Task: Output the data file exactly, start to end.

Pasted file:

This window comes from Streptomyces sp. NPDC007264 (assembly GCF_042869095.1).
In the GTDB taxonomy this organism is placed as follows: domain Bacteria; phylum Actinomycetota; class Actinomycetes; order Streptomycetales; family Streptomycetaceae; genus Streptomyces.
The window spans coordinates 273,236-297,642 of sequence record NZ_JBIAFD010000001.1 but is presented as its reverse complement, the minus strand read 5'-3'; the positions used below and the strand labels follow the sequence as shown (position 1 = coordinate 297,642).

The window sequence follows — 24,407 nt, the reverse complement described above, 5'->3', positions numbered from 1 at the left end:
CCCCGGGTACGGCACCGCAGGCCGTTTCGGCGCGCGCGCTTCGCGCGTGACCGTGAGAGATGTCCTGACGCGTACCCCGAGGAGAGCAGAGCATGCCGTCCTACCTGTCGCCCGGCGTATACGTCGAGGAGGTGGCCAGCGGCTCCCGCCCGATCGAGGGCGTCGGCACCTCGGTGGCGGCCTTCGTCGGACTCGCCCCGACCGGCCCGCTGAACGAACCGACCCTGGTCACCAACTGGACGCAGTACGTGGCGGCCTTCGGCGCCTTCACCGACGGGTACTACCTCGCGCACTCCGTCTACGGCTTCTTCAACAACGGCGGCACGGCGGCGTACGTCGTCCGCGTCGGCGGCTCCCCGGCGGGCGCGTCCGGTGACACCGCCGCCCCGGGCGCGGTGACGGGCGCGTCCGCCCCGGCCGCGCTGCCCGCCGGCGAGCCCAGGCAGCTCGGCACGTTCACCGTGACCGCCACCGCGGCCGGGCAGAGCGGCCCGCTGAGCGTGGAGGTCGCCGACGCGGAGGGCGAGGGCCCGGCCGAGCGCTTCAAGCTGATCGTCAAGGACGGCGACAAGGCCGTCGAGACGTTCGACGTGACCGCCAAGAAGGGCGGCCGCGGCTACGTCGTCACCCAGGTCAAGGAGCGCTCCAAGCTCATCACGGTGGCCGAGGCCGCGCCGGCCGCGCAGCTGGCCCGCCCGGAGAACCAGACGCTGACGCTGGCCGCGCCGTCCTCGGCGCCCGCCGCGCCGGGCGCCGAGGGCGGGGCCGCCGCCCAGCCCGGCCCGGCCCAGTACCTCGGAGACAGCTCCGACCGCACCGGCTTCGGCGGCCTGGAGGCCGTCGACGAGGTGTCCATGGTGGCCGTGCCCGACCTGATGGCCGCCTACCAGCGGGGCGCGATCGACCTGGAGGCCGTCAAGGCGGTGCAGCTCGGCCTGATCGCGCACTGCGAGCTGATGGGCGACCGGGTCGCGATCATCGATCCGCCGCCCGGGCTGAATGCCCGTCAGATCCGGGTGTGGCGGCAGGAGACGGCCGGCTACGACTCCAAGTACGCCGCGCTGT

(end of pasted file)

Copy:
This window comes from Streptomyces sp. NPDC007264 (assembly GCF_042869095.1).
In the GTDB taxonomy this organism is placed as follows: domain Bacteria; phylum Actinomycetota; class Actinomycetes; order Streptomycetales; family Streptomycetaceae; genus Streptomyces.
The window spans coordinates 273,236-297,642 of sequence record NZ_JBIAFD010000001.1 but is presented as its reverse complement, the minus strand read 5'-3'; the positions used below and the strand labels follow the sequence as shown (position 1 = coordinate 297,642).

The window sequence follows — 24,407 nt, the reverse complement described above, 5'->3', positions numbered from 1 at the left end:
CCCCGGGTACGGCACCGCAGGCCGTTTCGGCGCGCGCGCTTCGCGCGTGACCGTGAGAGATGTCCTGACGCGTACCCCGAGGAGAGCAGAGCATGCCGTCCTACCTGTCGCCCGGCGTATACGTCGAGGAGGTGGCCAGCGGCTCCCGCCCGATCGAGGGCGTCGGCACCTCGGTGGCGGCCTTCGTCGGACTCGCCCCGACCGGCCCGCTGAACGAACCGACCCTGGTCACCAACTGGACGCAGTACGTGGCGGCCTTCGGCGCCTTCACCGACGGGTACTACCTCGCGCACTCCGTCTACGGCTTCTTCAACAACGGCGGCACGGCGGCGTACGTCGTCCGCGTCGGCGGCTCCCCGGCGGGCGCGTCCGGTGACACCGCCGCCCCGGGCGCGGTGACGGGCGCGTCCGCCCCGGCCGCGCTGCCCGCCGGCGAGCCCAGGCAGCTCGGCACGTTCACCGTGACCGCCACCGCGGCCGGGCAGAGCGGCCCGCTGAGCGTGGAGGTCGCCGACGCGGAGGGCGAGGGCCCGGCCGAGCGCTTCAAGCTGATCGTCAAGGACGGCGACAAGGCCGTCGAGACGTTCGACGTGACCGCCAAGAAGGGCGGCCGCGGCTACGTCGTCACCCAGGTCAAGGAGCGCTCCAAGCTCATCACGGTGGCCGAGGCCGCGCCGGCCGCGCAGCTGGCCCGCCCGGAGAACCAGACGCTGACGCTGGCCGCGCCGTCCTCGGCGCCCGCCGCGCCGGGCGCCGAGGGCGGGGCCGCCGCCCAGCCCGGCCCGGCCCAGTACCTCGGAGACAGCTCCGACCGCACCGGCTTCGGCGGCCTGGAGGCCGTCGACGAGGTGTCCATGGTGGCCGTGCCCGACCTGATGGCCGCCTACCAGCGGGGCGCGATCGACCTGGAGGCCGTCAAGGCGGTGCAGCTCGGCCTGATCGCGCACTGCGAGCTGATGGGCGACCGGGTCGCGATCATCGATCCGCCGCCCGGGCTGAATGCCCGTCAGATCCGGGTGTGGCGGCAGGAGACGGCCGGCTACGACTCCAAGTACGCCGCGCTGT